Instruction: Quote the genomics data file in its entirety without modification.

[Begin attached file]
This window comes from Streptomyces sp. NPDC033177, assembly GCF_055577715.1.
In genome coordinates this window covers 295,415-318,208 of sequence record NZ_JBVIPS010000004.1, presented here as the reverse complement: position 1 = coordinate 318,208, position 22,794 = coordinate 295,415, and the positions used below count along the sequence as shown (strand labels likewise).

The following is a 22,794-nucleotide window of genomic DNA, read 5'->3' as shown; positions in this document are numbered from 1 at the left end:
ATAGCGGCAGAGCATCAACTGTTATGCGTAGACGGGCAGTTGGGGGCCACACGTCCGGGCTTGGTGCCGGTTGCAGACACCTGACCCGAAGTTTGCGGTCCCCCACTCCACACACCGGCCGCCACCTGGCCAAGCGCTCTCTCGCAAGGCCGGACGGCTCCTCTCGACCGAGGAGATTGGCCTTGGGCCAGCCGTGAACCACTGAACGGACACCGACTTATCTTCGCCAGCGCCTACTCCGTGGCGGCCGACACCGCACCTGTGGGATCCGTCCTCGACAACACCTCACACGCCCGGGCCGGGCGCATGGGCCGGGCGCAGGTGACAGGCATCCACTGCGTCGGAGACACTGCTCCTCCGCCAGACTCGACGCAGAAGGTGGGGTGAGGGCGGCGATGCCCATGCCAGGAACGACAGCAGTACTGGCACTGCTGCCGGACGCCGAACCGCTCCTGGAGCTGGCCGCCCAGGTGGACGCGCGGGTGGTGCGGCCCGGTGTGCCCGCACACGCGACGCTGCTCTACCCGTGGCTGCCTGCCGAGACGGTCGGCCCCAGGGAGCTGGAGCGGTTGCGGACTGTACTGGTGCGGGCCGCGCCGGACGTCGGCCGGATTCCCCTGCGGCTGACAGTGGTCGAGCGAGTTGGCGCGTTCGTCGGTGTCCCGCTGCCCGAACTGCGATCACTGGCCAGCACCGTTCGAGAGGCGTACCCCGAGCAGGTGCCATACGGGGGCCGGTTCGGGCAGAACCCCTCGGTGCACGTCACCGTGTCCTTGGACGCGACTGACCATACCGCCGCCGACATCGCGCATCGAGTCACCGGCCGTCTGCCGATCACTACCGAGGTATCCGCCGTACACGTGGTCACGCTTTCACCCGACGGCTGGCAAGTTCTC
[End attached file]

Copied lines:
This window comes from Streptomyces sp. NPDC033177, assembly GCF_055577715.1.
In genome coordinates this window covers 295,415-318,208 of sequence record NZ_JBVIPS010000004.1, presented here as the reverse complement: position 1 = coordinate 318,208, position 22,794 = coordinate 295,415, and the positions used below count along the sequence as shown (strand labels likewise).

The following is a 22,794-nucleotide window of genomic DNA, read 5'->3' as shown; positions in this document are numbered from 1 at the left end:
ATAGCGGCAGAGCATCAACTGTTATGCGTAGACGGGCAGTTGGGGGCCACACGTCCGGGCTTGGTGCCGGTTGCAGACACCTGACCCGAAGTTTGCGGTCCCCCACTCCACACACCGGCCGCCACCTGGCCAAGCGCTCTCTCGCAAGGCCGGACGGCTCCTCTCGACCGAGGAGATTGGCCTTGGGCCAGCCGTGAACCACTGAACGGACACCGACTTATCTTCGCCAGCGCCTACTCCGTGGCGGCCGACACCGCACCTGTGGGATCCGTCCTCGACAACACCTCACACGCCCGGGCCGGGCGCATGGGCCGGGCGCAGGTGACAGGCATCCACTGCGTCGGAGACACTGCTCCTCCGCCAGACTCGACGCAGAAGGTGGGGTGAGGGCGGCGATGCCCATGCCAGGAACGACAGCAGTACTGGCACTGCTGCCGGACGCCGAACCGCTCCTGGAGCTGGCCGCCCAGGTGGACGCGCGGGTGGTGCGGCCCGGTGTGCCCGCACACGCGACGCTGCTCTACCCGTGGCTGCCTGCCGAGACGGTCGGCCCCAGGGAGCTGGAGCGGTTGCGGACTGTACTGGTGCGGGCCGCGCCGGACGTCGGCCGGATTCCCCTGCGGCTGACAGTGGTCGAGCGAGTTGGCGCGTTCGTCGGTGTCCCGCTGCCCGAACTGCGATCACTGGCCAGCACCGTTCGAGAGGCGTACCCCGAGCAGGTGCCATACGGGGGCCGGTTCGGGCAGAACCCCTCGGTGCACGTCACCGTGTCCTTGGACGCGACTGACCATACCGCCGCCGACATCGCGCATCGAGTCACCGGCCGTCTGCCGATCACTACCGAGGTATCCGCCGTACACGTGGTCACGCTTTCACCCGACGGCTGGCAAGTTCTC